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article imageIs the Gates Foundation helping or hindering food shortages?

By Kimberley Pollock     Mar 1, 2011 in Food
With world food prices rising the Gates Foundation has announced $70 million to fund research into threats to food production in the developing world but are they funding the right projects?
The Gates Foundation has formed a co-funding partnership with the United Kingdom's Department for International Development (DFID) and they will work together to identify and fund research and projects that help small farmers increase their yields and incomes.
The UK's DFID will contribute $32 million over the next five years to the effort. In the joint Media Release the UK's International Development Minister, Andrew Mitchell, said:
“For many of the poorest people in Africa and Southern Asia, the crops they grow not only provide most of their food but also an important source of income. It’s these people who are hit hardest by food price spikes. Working with the Bill & Melinda Gates Foundation, we can drive new ways to make direct improvements in people’s lives, whether by making disease-resistant crops more widely available so that small-scale farmers can grow and sell more, or by developing crops with added nutritional benefits that will give their families a better diet.”
The announcement has come at a time when concerns about world food supplies are being raised in many countries around the world. In January, the United Nations Food and Agriculture Organization’s (FAO) price index hit an all-time high with everything except meat surging in price. The FAO have also warned that further increases are possible in the near future.
One of the key projects that will be funded by the new collaboration is a US$40 million project at Cornell University that is researching wheat varieties that are resistant to emerging strains of stem rust disease. The Foundation says this research is particularly important because wheat represents approximately 30 percent of the world’s production of grain crops and nearly half of that production is harvested in developing countries. Successfully protecting these wheat supplies is considered critical to global food security.
According to Reuters the Gates Foundation has a long history in agricultural development, spending over $2 billion for projects in developing countries including partnering with agricultural industry heavy weights Monsanto and Cargill.
The Seattle Times
reports the Gates Foundation bought 500,000 shares of Monsanto stock between April and June 2010 to a total value of $27.6 million.
This may be small change for the Gates's and their Foundation but it is seen as a conflict of interest to activist groups such as the Community Alliance for Global Justice (CAGJ). In December 2010 CAGJ sent a petition letter to the Gates Foundation signed by 60 organizations and 40 academics and scientists from around the world. The CAGJ Media Release says:
The letter to the Foundation condemns the industrial approach to agriculture and high-tech ‘fixes’ like genetic engineering because they undermine sustainable, resilient food systems that are controlled by local populations. Local systems actually mitigate climate change while the spread of industrial agriculture is one of the heaviest contributors to greenhouse gas emissions and loss of plant biodiversity worldwide, thus directly fueling the climate crisis.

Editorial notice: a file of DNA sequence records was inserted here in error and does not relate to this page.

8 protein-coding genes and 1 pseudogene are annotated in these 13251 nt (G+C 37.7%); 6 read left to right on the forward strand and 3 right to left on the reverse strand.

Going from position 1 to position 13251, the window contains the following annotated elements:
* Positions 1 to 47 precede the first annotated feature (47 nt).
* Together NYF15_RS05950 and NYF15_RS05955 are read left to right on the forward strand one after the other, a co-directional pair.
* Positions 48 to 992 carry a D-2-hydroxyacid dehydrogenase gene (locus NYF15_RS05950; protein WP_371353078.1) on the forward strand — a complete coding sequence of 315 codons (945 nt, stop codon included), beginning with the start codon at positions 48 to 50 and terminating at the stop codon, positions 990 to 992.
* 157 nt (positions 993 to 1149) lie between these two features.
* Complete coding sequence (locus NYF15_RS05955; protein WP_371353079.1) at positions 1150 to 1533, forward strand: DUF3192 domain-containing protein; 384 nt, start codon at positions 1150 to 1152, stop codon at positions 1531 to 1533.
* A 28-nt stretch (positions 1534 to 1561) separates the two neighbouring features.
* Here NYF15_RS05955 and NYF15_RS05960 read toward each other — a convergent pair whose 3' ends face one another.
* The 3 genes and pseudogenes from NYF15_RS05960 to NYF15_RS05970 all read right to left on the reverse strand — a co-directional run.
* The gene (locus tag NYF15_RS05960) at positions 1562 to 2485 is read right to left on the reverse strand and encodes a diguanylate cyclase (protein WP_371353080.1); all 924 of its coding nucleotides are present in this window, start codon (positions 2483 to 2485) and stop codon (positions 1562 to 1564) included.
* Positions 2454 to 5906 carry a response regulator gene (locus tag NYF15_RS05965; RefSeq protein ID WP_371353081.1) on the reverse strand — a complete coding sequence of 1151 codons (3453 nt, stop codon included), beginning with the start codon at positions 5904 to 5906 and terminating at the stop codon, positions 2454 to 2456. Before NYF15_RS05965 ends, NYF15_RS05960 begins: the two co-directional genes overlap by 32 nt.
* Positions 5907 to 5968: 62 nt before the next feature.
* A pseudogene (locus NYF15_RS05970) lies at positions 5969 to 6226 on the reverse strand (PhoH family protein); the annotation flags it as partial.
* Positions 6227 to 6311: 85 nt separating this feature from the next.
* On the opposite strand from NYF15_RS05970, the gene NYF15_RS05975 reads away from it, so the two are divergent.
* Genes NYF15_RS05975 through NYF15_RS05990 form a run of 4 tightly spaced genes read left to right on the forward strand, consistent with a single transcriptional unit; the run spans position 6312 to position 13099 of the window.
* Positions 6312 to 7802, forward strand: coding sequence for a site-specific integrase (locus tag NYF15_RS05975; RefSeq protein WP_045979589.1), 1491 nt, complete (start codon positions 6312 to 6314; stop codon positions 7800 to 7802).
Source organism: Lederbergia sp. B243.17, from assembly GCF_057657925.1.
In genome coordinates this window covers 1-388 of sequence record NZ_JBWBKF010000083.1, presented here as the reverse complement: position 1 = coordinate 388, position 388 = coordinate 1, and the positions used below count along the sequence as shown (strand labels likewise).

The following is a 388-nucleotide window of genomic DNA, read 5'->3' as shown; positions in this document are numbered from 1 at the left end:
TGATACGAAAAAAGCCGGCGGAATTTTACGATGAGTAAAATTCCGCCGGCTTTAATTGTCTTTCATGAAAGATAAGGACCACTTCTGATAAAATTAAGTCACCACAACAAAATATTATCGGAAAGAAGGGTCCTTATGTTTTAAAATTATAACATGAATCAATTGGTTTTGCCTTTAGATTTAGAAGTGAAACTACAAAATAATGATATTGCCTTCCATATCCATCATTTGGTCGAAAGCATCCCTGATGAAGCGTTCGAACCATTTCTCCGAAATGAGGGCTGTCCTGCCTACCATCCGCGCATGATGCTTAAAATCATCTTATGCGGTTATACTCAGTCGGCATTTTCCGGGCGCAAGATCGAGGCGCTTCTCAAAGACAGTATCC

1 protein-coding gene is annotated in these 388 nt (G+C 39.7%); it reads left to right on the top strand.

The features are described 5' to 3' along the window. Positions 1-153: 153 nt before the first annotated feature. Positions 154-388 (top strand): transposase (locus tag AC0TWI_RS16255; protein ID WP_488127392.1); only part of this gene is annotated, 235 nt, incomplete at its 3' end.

The letter uses compelling evidence to support this argument in the form of a 2008 report that resulted from a comprehensive survey of global agriculture commissioned and funded by the United Nations and World Bank. According to CAGJ, "the report unequivocally concludes that feeding the hungry and protecting the environment will require moving away from resource-extractive industrial agriculture and toward agroecological methods of farming".
The letter also quotes reports on organic farming that state organic production is more energy efficient, creates more jobs and stores vast amounts of carbon in the soil. Anne Maina of the African Biodiversity Network said in the CAGJ Media Release, “the Gates Foundation must recognize that false solutions such as GMOs and agrofuels that threaten our biodiversity will further Africa’s exploitation, not salvation".
Whether the Gates Foundation has a conflict of interest or not there certainly seems strong evidence for what CAGJ refers to as "real solutions to hunger and climate change" that are "rooted in food sovereignty, the right of peoples and communities to define and control their own food and agriculture systems".
The only problem being, activists and local community groups in Africa are fighting economic powerhouses with billions of dollars in resources. But there is resistence reports Nombulelo Siqwana-Ndulo on the website. He says:
South African farmers are becoming increasingly aware of the deception that GM seeds and technologies will bring development and pull them out of poverty, as their experiences have not born out these claims. In populations with low literacy levels, the farmers are given little or no information about the effects of planting GM seeds, until it is too late, that is.
There is no doubt that the Gates Foundation does some wonderful work but one could also ask, if they truly want to bring food security to Africa and the world, shouldn't they be working with community groups as well as, if not instead of, aggressive agricultural heavy weights like Monsanto and Cargill.
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